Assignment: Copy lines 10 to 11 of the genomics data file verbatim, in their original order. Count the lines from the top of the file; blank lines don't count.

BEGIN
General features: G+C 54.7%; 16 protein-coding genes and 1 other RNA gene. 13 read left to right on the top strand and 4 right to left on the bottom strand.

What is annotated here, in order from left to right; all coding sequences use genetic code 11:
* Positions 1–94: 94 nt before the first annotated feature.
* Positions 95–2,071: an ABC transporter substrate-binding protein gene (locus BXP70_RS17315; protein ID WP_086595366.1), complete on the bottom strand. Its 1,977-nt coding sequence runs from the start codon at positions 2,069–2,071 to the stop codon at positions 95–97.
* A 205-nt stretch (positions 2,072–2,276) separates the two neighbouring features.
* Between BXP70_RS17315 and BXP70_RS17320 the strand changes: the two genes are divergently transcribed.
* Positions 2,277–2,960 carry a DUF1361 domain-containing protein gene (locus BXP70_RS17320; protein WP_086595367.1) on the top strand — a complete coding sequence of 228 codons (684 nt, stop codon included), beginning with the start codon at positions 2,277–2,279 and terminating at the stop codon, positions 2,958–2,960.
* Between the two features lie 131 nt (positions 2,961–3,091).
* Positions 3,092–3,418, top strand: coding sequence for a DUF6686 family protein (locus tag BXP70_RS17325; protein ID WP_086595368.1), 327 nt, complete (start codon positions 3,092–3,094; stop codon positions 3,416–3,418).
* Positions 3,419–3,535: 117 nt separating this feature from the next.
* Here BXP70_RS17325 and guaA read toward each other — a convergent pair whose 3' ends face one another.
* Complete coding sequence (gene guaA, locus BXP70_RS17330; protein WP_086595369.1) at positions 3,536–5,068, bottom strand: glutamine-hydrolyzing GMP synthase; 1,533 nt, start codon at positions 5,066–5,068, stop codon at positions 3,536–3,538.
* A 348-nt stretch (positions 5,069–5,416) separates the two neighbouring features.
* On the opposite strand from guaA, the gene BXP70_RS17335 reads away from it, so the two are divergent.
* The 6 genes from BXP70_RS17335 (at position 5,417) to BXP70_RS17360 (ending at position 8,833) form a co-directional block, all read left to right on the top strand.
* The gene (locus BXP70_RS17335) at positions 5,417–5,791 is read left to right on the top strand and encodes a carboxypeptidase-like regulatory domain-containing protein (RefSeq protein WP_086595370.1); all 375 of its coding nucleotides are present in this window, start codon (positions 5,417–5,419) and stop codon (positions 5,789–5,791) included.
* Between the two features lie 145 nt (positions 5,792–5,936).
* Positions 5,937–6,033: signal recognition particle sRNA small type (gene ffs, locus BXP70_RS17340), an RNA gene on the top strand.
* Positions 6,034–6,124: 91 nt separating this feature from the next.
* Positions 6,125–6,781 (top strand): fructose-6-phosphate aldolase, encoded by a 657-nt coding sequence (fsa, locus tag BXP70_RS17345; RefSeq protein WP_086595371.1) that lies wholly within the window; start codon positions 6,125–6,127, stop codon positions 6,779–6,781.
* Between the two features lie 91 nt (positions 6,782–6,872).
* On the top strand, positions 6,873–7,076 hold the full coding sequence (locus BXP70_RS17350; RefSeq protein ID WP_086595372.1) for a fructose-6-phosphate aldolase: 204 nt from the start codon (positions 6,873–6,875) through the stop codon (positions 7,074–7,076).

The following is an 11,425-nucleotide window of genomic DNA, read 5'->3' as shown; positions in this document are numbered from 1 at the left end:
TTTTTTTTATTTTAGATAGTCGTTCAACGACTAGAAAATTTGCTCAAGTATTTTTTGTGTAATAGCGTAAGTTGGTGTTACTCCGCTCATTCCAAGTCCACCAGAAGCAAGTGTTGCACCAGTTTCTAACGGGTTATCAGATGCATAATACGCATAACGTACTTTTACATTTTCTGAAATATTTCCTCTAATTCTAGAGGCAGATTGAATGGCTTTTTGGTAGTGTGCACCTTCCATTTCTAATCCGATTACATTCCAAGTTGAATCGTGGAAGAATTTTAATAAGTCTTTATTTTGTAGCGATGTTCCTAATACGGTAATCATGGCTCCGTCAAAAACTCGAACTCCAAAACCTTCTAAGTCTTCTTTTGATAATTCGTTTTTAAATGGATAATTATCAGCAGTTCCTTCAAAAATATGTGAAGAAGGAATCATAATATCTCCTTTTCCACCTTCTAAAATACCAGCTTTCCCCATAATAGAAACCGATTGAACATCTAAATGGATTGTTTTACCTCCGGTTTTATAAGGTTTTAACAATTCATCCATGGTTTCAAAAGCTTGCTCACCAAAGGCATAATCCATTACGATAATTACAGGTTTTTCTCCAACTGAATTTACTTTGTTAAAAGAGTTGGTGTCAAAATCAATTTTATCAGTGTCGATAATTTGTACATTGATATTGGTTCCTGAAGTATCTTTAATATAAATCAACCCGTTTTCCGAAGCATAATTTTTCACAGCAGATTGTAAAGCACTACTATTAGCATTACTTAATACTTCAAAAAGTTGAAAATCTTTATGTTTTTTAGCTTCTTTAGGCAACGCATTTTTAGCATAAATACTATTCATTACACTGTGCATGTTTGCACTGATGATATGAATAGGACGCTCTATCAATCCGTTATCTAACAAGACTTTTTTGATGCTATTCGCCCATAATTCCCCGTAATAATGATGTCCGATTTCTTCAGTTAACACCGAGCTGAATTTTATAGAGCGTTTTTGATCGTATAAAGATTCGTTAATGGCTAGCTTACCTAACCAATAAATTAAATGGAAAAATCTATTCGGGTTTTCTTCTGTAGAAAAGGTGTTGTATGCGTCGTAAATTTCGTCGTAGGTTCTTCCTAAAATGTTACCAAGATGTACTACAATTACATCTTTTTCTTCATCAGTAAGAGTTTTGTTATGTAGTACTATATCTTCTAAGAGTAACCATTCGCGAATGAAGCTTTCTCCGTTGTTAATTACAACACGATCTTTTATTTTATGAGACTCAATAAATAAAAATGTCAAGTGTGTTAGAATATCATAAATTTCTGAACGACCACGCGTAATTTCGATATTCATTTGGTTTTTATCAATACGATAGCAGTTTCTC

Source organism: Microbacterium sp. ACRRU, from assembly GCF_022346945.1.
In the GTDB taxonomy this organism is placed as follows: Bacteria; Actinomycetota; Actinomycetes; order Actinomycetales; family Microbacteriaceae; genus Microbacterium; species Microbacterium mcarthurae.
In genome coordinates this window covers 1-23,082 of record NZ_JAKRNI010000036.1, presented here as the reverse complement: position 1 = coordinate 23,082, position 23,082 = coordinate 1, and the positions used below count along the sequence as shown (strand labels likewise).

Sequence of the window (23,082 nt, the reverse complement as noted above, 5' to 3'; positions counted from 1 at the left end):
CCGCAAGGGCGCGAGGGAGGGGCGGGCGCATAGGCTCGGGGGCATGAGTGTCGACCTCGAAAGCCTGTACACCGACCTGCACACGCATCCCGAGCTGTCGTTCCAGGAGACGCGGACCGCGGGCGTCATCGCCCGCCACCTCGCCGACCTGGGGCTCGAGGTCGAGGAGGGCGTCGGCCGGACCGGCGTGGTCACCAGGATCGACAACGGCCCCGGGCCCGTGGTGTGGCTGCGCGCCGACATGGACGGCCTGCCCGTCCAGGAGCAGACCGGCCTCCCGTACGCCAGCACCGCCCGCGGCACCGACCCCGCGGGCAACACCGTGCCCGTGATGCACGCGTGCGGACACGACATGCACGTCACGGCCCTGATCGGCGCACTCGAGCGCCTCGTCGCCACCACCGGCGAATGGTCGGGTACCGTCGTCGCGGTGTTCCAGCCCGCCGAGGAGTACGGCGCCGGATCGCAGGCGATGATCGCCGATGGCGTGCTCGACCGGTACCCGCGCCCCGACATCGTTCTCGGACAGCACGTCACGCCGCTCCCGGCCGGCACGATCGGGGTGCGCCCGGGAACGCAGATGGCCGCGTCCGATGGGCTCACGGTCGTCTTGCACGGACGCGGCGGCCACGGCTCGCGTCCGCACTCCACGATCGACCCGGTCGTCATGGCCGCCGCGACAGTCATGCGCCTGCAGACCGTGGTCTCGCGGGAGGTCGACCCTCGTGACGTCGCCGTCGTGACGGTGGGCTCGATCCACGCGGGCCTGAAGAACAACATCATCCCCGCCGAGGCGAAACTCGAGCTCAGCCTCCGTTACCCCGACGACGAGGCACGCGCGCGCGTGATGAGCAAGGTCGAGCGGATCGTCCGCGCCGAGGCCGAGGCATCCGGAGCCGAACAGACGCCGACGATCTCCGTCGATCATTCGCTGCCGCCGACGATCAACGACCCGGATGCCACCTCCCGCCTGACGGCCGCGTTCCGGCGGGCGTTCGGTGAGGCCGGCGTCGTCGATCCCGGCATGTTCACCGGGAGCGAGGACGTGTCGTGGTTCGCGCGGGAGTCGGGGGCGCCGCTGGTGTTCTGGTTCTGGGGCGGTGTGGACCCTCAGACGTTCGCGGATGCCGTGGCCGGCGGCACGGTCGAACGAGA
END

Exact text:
* Positions 3,419–3,535: 117 nt separating this feature from the next.
* Here BXP70_RS17325 and guaA read toward each other — a convergent pair whose 3' ends face one another.